I had to cover a lot of history in this novel, a lot of transitions in the evolution of the New Left. The challenge was to cover them quickly and yet personalize them. There are other passages that make those leaps, but this one is closest to my heart because I spend a lot of time photographing nature and I’ve written essays about what it means to have memory, what it means to have voice. We tend to privilege human life—to assign it significance—because we can narrate it. We can articulate our passions. My fascination with vultures, which led to my essay “Buzzards,” comes from the fact that they can’t speak. They literally have no voice—they lack a syrinx, the avian equivalent of the human larynx. So in this book that has nothing to do with the natural kingdom, but a lot to do with how people think their “kingdom” should be run, I snuck a bit of the natural world in.

Abigail DeWitt

AD: How, as a writer, do you balance attention to language/lyricism with plot…or do those two always go hand in hand for you?

LZ: I’m not musical—I can’t sing or play a single instrument. Yet rhythm is incredibly important to me in prose. Alliteration. The sound of words. So yes they go hand in hand, but I have to work to join them. I’m a real tinkerer when it comes to language. I’m always astonished by people who speak of having to write five or six drafts. Five or six? Are they kidding? At five or six, I’m just getting started.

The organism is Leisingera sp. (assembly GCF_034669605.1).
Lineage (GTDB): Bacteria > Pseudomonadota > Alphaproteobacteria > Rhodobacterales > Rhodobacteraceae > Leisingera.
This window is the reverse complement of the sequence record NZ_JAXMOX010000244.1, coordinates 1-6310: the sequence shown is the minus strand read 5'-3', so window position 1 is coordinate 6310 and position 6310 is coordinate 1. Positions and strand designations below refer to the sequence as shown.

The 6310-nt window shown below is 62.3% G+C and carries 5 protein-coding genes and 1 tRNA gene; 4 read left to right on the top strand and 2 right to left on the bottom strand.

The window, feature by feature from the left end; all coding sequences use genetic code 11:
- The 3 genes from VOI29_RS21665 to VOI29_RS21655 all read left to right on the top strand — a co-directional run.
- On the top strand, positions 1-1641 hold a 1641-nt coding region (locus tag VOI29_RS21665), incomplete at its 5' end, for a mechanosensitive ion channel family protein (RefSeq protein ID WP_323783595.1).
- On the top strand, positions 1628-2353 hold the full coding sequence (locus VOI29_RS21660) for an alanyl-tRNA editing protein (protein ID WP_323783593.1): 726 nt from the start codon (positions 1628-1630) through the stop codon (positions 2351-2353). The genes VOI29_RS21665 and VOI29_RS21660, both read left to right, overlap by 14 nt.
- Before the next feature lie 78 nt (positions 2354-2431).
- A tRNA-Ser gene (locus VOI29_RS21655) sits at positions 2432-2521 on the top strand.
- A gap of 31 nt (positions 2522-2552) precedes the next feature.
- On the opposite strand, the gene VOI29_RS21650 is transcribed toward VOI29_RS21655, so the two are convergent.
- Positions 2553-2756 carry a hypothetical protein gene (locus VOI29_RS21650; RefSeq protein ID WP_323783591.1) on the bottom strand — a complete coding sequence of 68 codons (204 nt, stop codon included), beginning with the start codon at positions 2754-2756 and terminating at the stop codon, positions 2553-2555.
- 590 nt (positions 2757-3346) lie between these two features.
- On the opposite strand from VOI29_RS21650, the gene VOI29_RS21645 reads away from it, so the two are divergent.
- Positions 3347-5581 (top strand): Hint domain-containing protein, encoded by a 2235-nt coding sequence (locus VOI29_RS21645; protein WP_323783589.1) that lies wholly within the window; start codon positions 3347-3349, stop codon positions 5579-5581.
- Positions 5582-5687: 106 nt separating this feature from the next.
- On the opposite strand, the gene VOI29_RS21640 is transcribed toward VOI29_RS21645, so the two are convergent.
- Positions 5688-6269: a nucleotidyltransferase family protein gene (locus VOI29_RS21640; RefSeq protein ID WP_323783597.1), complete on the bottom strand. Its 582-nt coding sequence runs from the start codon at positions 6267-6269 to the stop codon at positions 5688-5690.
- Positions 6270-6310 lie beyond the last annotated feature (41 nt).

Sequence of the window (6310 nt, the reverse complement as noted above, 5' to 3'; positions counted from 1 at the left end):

AD: When did you know you had finished this book? Was there was a particular moment?

LZ: I restructured it completely, and it’s been through a lot of titles. Originally it was in 5 sections. The first, middle, and last took place in 1982. The second covered the years 1960-64 and the fourth the years 1964-1971. But because the fourth section had more characters, it was longer, and Kendrick never appeared, which obscured the romantic triangle. But the book always ended where it does, so there was never an “aha” moment. I thought it would never see print after a former agent gave up on it and told me just to throw it away and write another. I was teaching a full load of courses at the time and raising a small child, and writing another novel wasn’t something that was going to happen overnight, though eventually I did write two more novels and a book of essays. This sat on a shelf for a long time. I didn’t send it out because no one seemed to want it. Then another agent discovered it, and though she had a lot of valuable suggestions about revision, she too got discouraged. Then Madville Publishing came along. That’s the moment. Not the last sentence, not the last period. The moment when your editor says do you want to make any more changes, and you say no. It’s done.